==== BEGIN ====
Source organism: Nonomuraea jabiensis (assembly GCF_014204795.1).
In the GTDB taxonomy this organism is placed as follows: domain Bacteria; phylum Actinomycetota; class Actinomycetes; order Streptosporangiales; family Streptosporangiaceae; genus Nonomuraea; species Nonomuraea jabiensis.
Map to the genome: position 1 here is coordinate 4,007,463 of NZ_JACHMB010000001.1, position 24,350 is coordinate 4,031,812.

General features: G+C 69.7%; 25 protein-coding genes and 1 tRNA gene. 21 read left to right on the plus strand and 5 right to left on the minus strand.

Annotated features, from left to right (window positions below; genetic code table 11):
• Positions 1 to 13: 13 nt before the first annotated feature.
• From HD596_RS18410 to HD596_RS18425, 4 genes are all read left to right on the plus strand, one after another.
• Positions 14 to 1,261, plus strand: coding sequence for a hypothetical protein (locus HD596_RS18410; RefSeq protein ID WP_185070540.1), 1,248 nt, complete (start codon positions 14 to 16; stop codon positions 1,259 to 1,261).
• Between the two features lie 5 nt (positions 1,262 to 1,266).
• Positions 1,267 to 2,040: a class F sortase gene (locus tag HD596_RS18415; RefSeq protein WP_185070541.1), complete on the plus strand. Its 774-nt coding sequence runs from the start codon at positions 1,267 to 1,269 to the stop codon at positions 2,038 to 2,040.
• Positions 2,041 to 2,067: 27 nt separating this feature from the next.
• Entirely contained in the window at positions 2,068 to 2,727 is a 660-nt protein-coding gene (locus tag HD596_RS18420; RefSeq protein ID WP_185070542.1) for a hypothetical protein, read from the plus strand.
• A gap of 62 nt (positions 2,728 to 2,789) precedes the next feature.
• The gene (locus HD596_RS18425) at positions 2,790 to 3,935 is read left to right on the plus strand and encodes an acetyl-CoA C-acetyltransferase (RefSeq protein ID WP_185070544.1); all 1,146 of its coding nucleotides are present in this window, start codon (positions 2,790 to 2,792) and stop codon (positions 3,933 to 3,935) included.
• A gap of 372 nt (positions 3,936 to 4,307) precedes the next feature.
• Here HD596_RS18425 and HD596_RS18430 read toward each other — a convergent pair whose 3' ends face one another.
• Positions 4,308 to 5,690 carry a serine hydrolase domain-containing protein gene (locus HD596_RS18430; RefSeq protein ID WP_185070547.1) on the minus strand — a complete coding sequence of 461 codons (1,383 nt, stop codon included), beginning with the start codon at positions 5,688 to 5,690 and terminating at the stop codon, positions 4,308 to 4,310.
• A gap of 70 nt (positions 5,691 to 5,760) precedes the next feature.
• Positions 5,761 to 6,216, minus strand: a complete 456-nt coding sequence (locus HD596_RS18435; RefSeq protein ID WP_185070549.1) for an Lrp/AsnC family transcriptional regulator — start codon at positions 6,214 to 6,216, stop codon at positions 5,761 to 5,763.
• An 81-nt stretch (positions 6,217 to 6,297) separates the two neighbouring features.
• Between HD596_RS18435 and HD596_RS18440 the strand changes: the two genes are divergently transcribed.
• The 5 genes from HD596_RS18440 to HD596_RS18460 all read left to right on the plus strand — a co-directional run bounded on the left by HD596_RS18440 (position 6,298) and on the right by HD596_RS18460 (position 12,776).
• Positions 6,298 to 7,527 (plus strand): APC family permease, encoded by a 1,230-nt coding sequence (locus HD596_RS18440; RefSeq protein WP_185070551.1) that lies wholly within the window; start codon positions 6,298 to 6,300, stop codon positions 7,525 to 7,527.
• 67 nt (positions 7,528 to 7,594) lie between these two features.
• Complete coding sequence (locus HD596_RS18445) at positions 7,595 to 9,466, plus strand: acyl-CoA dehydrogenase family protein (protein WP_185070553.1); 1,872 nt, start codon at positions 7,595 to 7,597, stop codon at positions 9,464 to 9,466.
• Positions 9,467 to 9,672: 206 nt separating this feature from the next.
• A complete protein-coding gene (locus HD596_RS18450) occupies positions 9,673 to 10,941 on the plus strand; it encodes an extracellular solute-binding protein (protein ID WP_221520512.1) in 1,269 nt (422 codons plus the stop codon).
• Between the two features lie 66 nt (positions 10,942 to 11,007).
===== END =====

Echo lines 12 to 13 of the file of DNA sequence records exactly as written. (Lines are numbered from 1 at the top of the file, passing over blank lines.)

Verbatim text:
• Entirely contained in the window at positions 2,068 to 2,727 is a 660-nt protein-coding gene (locus tag HD596_RS18420; RefSeq protein ID WP_185070542.1) for a hypothetical protein, read from the plus strand.
• A gap of 62 nt (positions 2,728 to 2,789) precedes the next feature.